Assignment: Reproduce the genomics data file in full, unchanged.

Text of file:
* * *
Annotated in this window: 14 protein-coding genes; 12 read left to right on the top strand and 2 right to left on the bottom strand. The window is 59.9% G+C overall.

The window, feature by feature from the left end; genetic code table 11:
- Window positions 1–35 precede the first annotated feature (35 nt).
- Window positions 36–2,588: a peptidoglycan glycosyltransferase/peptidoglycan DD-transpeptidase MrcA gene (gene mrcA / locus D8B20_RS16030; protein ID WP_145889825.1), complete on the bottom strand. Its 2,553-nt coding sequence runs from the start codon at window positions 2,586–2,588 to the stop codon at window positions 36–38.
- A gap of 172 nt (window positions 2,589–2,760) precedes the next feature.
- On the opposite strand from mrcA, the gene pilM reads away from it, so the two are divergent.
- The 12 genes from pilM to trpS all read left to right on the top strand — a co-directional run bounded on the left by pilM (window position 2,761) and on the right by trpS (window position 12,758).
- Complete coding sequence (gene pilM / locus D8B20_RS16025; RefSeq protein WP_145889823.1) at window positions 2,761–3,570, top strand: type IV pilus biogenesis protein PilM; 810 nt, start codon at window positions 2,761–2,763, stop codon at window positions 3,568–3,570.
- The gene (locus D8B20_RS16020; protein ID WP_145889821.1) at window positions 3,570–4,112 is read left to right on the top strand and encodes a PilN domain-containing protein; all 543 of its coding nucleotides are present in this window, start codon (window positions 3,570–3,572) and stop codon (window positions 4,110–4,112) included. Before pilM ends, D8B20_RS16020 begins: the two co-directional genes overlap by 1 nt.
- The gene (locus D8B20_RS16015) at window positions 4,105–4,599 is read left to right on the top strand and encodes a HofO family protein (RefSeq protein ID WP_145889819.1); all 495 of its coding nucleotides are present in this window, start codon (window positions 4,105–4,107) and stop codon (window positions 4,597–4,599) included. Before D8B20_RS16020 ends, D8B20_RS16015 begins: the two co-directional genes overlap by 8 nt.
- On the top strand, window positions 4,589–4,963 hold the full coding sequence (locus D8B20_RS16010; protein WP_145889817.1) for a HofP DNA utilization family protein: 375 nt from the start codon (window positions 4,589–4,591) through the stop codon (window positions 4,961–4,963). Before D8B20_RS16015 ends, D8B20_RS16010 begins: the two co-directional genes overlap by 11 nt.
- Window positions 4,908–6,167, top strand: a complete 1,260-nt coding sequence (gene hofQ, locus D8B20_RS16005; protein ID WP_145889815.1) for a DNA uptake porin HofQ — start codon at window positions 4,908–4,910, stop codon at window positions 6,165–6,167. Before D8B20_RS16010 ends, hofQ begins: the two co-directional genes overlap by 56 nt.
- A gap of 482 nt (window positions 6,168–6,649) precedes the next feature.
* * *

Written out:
Annotated in this window: 14 protein-coding genes; 12 read left to right on the top strand and 2 right to left on the bottom strand. The window is 59.9% G+C overall.

The window, feature by feature from the left end; genetic code table 11:
- Window positions 1–35 precede the first annotated feature (35 nt).
- Window positions 36–2,588: a peptidoglycan glycosyltransferase/peptidoglycan DD-transpeptidase MrcA gene (gene mrcA / locus D8B20_RS16030; protein ID WP_145889825.1), complete on the bottom strand. Its 2,553-nt coding sequence runs from the start codon at window positions 2,586–2,588 to the stop codon at window positions 36–38.
- A gap of 172 nt (window positions 2,589–2,760) precedes the next feature.
- On the opposite strand from mrcA, the gene pilM reads away from it, so the two are divergent.
- The 12 genes from pilM to trpS all read left to right on the top strand — a co-directional run bounded on the left by pilM (window position 2,761) and on the right by trpS (window position 12,758).
- Complete coding sequence (gene pilM / locus D8B20_RS16025; RefSeq protein WP_145889823.1) at window positions 2,761–3,570, top strand: type IV pilus biogenesis protein PilM; 810 nt, start codon at window positions 2,761–2,763, stop codon at window positions 3,568–3,570.
- The gene (locus D8B20_RS16020; protein ID WP_145889821.1) at window positions 3,570–4,112 is read left to right on the top strand and encodes a PilN domain-containing protein; all 543 of its coding nucleotides are present in this window, start codon (window positions 3,570–3,572) and stop codon (window positions 4,110–4,112) included. Before pilM ends, D8B20_RS16020 begins: the two co-directional genes overlap by 1 nt.
- The gene (locus D8B20_RS16015) at window positions 4,105–4,599 is read left to right on the top strand and encodes a HofO family protein (RefSeq protein ID WP_145889819.1); all 495 of its coding nucleotides are present in this window, start codon (window positions 4,105–4,107) and stop codon (window positions 4,597–4,599) included. Before D8B20_RS16020 ends, D8B20_RS16015 begins: the two co-directional genes overlap by 8 nt.
- On the top strand, window positions 4,589–4,963 hold the full coding sequence (locus D8B20_RS16010; protein WP_145889817.1) for a HofP DNA utilization family protein: 375 nt from the start codon (window positions 4,589–4,591) through the stop codon (window positions 4,961–4,963). Before D8B20_RS16015 ends, D8B20_RS16010 begins: the two co-directional genes overlap by 11 nt.
- Window positions 4,908–6,167, top strand: a complete 1,260-nt coding sequence (gene hofQ, locus D8B20_RS16005; protein ID WP_145889815.1) for a DNA uptake porin HofQ — start codon at window positions 4,908–4,910, stop codon at window positions 6,165–6,167. Before D8B20_RS16010 ends, hofQ begins: the two co-directional genes overlap by 56 nt.
- A gap of 482 nt (window positions 6,168–6,649) precedes the next feature.